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Could global democracy satisfy diverse policy values? An empirical analysis

Hale, Thomas and Koenig-Archibugi, Mathias (2017) Could global democracy satisfy diverse policy values? An empirical analysis. Journal of Politics. ISSN 0022-3816 (In Press)

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Abstract

An important strand in contemporary political theory argues that democratic methods of political decision-making should be extended to the global level. But are people’s fundamental views on public policy issue too diverse across the world for democracy? We examine systematically the empirical basis of two related concerns: that global democratic decision-making would leave more people dissatisfied with the outcome of decisions than keeping democratic decision-making within national settings, and that it would increase the risk of persistent minorities, that is, groups who are systematically outvoted on most policy issues they care about. Using opinion polls covering 86 percent of the world population, we compare the distribution of policy values within countries to the distribution of policy values in the world as a whole. We find that the amount of dissatisfaction with policy and the risk of persistent minorities would not increase in a global democratic polity compared to individual states.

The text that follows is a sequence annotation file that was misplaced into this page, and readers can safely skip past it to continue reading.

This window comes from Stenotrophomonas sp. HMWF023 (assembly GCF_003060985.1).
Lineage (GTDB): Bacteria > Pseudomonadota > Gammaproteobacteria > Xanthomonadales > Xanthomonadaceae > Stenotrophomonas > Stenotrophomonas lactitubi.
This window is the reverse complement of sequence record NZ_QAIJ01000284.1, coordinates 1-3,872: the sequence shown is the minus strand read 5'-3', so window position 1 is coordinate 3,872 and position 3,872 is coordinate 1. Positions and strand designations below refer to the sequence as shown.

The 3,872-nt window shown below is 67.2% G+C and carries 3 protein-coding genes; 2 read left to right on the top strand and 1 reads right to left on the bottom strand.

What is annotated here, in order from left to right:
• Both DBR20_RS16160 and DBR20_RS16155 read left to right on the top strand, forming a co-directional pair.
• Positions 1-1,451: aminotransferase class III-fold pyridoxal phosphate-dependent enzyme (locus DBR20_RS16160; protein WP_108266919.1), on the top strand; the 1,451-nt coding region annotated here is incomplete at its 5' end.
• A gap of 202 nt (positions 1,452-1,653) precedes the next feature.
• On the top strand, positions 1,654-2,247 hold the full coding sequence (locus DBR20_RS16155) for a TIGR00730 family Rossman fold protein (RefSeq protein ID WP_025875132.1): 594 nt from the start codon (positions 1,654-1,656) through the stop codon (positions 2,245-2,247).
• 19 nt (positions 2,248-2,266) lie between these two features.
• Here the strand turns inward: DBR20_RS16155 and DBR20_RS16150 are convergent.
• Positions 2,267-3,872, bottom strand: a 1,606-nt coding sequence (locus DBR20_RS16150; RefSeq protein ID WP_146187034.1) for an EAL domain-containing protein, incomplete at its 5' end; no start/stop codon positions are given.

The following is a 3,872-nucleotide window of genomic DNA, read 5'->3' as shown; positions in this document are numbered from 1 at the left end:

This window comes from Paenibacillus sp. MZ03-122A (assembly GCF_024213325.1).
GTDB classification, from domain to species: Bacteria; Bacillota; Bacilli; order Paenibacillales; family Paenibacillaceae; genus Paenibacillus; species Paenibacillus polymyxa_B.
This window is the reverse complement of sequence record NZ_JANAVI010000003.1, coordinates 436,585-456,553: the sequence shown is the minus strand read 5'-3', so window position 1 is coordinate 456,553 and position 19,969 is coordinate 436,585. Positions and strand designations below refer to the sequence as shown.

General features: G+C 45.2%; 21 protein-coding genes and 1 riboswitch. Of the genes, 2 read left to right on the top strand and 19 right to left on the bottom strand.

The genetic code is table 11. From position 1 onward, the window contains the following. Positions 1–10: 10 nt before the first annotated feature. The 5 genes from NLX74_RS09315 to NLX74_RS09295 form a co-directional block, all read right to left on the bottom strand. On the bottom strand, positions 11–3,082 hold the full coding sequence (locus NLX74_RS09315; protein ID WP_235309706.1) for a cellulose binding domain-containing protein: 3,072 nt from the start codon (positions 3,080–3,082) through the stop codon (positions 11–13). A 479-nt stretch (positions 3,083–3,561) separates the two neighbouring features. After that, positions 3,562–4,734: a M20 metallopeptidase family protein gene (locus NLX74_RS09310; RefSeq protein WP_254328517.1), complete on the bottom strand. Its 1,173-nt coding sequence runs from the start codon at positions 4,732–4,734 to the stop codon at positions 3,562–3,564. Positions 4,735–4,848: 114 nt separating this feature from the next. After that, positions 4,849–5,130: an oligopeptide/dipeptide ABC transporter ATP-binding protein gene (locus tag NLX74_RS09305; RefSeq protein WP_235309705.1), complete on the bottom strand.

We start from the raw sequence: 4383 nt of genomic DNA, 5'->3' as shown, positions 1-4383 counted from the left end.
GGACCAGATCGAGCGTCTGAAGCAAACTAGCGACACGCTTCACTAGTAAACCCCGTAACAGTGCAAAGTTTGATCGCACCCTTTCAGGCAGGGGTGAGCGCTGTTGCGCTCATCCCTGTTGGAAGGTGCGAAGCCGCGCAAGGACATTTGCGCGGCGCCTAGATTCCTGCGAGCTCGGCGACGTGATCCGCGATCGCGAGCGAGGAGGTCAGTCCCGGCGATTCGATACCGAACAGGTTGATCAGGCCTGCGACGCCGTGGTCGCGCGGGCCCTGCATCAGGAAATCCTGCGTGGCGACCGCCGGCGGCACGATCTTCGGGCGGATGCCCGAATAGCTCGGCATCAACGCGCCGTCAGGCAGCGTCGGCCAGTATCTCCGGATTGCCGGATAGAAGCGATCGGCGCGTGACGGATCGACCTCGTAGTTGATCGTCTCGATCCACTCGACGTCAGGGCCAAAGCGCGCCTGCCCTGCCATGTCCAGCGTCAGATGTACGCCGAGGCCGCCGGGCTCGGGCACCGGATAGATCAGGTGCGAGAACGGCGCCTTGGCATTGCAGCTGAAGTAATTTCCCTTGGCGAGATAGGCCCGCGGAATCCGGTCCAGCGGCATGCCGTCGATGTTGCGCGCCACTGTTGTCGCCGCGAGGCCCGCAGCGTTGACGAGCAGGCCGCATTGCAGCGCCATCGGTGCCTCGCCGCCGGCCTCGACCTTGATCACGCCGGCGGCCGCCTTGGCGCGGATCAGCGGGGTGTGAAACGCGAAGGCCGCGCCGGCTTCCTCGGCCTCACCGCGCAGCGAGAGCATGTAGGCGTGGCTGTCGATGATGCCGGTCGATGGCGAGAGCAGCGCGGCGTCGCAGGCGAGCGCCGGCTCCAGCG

Item Type: Article
Official URL: http://www.journals.uchicago.edu/toc/jop/current
Additional Information: © 2018 Southern Political Science Association
Subjects: J Political Science > JC Political theory
Sets: Departments > Government
Departments > International Relations
Date Deposited: 19 Jan 2018 16:15
Last Modified: 19 Jan 2018 16:16
URI: http://eprints.lse.ac.uk/id/eprint/86488

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